The Boy Scouts of America’s famous motto is “Be Prepared.” But Scout leadership certainly wasn’t prepared for the 95,000 separate claims of sexual abuse that were just filed against the organization by boys ranging from 8 years old to men in their nineties. Yesterday marked the deadline for such lawsuits against the Boy Scouts of America (BSA), set by a Delaware bankruptcy court in May, making this the largest sex abuse case against a single organization in United States history. This dwarfs the 11,000 claims of childhood sexual abuse brought against the Catholic Church in the U.S.

Paul Mones, one of the nation’s leading attorneys working on behalf of underage sex assault victims, was stunned by the numbers, explaining, “Even for me, who probably has been doing this since the beginning, I couldn’t see it coming. Not these numbers.”

The BSA filed for Chapter 11 bankruptcy protection earlier this year under the threat of mounting sex abuse lawsuits by current and former scouts. Tim Kosnoff, an attorney who has tried thousands of such cases against various national organizations, explained to USAToday in May: “They’re going into bankruptcy not because they don’t have the money.  They’re going into bankruptcy to hide … a Mount Everest in dirty secrets.” The Scouts paid out more than $150 million in settlements and legal costs from 2017 to 2019 requiring the annual membership fee each member pays to BSA change from $33 to $60.

The Boy Scouts of American have been facing increased troubles over the last decade due to its own policy decisions around issues of sexuality, allowing openly same-sex attracted men to become troop leaders as well permitting girls to join. This year the Mormon Church – one of Boy Scouts’ largest and longest national partners – pulled hundreds of thousands of its boys out of Scouts, starting its own program. That withdrawal caused an 18% drop in BSA membership overnight. Other boys, especially those from evangelical families, have joined Trail Life USA which has grown to over 820 Troops in 50 states involving more than 30,000 boys, all since its 2014 founding.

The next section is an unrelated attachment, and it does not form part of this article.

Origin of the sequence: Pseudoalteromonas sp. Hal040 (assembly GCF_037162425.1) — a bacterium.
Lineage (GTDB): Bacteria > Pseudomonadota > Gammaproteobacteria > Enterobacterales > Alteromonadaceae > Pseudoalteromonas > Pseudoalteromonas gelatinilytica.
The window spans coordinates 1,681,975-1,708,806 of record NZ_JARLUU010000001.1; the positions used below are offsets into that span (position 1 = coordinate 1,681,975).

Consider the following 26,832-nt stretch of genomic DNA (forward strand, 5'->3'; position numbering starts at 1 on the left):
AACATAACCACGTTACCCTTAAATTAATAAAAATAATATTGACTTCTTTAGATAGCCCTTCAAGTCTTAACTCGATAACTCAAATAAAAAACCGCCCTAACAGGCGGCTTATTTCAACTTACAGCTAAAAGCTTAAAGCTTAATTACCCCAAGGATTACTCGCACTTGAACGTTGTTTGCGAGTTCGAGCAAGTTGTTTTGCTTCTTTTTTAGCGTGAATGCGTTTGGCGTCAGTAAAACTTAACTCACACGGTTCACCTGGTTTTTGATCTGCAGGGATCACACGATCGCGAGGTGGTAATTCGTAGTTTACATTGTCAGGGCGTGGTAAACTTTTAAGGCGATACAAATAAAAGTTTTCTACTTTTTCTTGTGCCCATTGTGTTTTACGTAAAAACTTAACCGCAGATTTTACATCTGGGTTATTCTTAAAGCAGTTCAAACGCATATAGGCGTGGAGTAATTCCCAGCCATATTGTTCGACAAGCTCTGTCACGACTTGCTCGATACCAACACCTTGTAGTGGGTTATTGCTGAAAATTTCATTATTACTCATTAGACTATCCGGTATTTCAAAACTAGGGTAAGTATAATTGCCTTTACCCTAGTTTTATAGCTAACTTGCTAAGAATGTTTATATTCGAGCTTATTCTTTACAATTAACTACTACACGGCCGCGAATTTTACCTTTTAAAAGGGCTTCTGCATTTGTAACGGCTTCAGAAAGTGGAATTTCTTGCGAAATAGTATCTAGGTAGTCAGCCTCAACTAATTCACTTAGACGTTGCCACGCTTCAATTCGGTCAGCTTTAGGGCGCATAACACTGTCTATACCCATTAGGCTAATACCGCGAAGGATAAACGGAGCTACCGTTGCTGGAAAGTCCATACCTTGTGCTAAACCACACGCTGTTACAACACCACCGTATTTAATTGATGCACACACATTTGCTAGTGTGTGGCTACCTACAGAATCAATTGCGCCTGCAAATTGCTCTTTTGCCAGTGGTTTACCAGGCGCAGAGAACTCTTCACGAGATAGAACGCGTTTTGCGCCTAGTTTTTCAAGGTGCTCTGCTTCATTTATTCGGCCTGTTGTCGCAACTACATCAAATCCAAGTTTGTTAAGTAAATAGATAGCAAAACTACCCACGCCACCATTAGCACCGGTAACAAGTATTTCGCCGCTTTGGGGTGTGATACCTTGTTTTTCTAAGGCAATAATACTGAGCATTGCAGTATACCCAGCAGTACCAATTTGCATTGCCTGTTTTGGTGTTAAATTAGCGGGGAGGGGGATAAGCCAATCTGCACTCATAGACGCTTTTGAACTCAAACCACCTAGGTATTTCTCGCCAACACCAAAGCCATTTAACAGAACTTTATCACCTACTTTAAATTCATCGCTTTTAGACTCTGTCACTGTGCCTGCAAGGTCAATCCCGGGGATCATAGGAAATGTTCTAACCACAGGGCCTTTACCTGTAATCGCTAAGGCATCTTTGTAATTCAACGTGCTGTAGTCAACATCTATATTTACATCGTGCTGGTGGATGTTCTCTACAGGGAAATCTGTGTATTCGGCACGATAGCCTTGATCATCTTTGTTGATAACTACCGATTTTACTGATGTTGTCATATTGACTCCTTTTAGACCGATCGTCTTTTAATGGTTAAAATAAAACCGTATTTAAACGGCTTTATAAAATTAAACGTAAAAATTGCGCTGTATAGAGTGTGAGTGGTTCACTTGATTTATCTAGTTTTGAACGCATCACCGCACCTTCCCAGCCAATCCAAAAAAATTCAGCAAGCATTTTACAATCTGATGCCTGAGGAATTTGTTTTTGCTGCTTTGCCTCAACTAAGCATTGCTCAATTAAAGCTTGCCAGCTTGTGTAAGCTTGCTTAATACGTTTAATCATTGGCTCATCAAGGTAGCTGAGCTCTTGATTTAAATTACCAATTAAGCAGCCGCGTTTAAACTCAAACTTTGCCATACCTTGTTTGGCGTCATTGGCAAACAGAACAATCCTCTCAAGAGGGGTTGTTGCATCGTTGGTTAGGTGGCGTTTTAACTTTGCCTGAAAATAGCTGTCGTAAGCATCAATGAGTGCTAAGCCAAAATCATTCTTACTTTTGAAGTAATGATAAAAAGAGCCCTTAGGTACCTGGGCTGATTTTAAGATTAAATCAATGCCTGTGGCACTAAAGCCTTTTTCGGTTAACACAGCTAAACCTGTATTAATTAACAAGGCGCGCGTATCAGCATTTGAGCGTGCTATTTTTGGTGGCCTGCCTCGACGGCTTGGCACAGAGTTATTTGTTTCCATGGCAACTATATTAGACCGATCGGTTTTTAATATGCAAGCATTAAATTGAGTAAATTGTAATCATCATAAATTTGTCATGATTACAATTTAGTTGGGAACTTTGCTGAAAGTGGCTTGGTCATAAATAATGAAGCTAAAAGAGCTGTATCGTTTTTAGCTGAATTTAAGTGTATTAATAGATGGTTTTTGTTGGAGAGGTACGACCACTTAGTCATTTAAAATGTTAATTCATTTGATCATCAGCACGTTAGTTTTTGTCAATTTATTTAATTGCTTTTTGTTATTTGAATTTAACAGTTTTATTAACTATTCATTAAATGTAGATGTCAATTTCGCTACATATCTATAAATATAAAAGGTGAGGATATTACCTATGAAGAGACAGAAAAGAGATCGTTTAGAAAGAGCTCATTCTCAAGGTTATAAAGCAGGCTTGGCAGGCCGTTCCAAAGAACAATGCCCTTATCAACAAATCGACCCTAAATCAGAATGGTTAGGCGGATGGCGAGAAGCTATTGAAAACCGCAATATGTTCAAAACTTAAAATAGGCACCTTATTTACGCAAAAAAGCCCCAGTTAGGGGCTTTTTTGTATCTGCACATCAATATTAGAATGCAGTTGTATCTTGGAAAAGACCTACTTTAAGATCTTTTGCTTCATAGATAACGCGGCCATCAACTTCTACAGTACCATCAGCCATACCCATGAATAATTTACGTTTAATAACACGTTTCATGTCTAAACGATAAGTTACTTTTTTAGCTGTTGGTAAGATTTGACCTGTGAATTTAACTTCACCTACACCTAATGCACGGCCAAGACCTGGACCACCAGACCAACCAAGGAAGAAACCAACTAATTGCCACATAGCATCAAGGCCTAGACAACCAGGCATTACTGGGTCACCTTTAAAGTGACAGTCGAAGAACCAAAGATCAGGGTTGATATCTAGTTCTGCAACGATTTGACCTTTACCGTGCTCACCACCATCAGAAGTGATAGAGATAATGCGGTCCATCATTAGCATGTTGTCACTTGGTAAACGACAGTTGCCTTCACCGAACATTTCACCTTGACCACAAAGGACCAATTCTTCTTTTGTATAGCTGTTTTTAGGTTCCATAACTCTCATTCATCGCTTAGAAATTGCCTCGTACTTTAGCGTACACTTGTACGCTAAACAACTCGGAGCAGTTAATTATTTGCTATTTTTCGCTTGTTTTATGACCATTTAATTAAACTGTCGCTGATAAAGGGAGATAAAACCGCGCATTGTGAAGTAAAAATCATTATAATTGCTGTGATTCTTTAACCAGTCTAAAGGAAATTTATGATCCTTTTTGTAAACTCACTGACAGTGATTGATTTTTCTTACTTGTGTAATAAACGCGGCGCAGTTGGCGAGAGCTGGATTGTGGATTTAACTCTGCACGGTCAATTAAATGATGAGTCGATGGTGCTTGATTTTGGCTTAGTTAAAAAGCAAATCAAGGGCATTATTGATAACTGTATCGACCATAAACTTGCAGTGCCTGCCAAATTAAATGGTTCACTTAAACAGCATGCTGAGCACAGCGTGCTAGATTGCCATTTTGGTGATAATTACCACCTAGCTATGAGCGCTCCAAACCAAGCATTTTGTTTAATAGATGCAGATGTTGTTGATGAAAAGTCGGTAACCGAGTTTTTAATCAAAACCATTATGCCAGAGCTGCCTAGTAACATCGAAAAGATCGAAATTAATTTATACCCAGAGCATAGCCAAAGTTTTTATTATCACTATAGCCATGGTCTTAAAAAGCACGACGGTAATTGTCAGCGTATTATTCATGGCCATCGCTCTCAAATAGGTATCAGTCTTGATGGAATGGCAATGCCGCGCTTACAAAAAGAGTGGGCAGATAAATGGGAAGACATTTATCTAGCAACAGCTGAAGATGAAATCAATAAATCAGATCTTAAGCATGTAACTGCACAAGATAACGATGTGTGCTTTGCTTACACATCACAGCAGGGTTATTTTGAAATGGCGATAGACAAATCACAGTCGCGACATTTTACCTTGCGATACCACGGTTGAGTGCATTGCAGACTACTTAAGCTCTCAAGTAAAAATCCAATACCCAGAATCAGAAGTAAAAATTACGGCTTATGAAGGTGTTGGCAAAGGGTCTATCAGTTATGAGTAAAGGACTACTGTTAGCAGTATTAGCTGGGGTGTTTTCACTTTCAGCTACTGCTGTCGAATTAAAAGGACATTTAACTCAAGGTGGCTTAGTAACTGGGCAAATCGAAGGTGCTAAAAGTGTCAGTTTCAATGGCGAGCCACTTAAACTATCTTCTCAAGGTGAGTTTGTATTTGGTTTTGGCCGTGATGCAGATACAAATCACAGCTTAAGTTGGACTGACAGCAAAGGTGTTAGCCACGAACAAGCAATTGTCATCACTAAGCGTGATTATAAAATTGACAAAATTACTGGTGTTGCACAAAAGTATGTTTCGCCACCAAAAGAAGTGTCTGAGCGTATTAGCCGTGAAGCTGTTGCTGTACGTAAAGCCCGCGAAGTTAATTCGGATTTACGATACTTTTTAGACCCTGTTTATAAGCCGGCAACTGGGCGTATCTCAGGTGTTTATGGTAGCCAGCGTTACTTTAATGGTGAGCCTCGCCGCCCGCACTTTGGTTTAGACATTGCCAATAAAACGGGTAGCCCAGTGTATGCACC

The Boy Scouts found themselves on the front lines of white-hot cultural battles when they became the target of atheist and homosexual activists in the 1990s. It was then that James Dale, an openly homosexual man, sued the Boy Scouts for rejecting him as a leader. Fighting this case was terribly expensive, going all the way to the U.S. Supreme Court in 2000, where the Scouts prevailed.

Around the same time, the American Civil Liberties Union (ACLU) argued that national Scout Jamborees being hosted on federal military bases was effectively an establishment of religion because the Scouts encourage boys to take a generic “duty to God.” Such challenges by the ACLU continued against the Scouts for years.

More recently, the Scouts have been harming themselves because of their own policy decisions. In 2013, membership dropped dramatically when the Scouts made the decision to affirm homosexuality among its members. After its long legal battles with the Supreme Court, BSA finally welcomed gay men to be leaders in 2015. It infamously welcomed girls and transgender youth in 2017.

Each of these are dramatic reminders of the serious dangers that can happen when traditionally, mission-minded organizations like the Boy Scouts stray from their values and heritage. This overwhelming tsunami of devastating lawsuits is sure to crush this once great organization.

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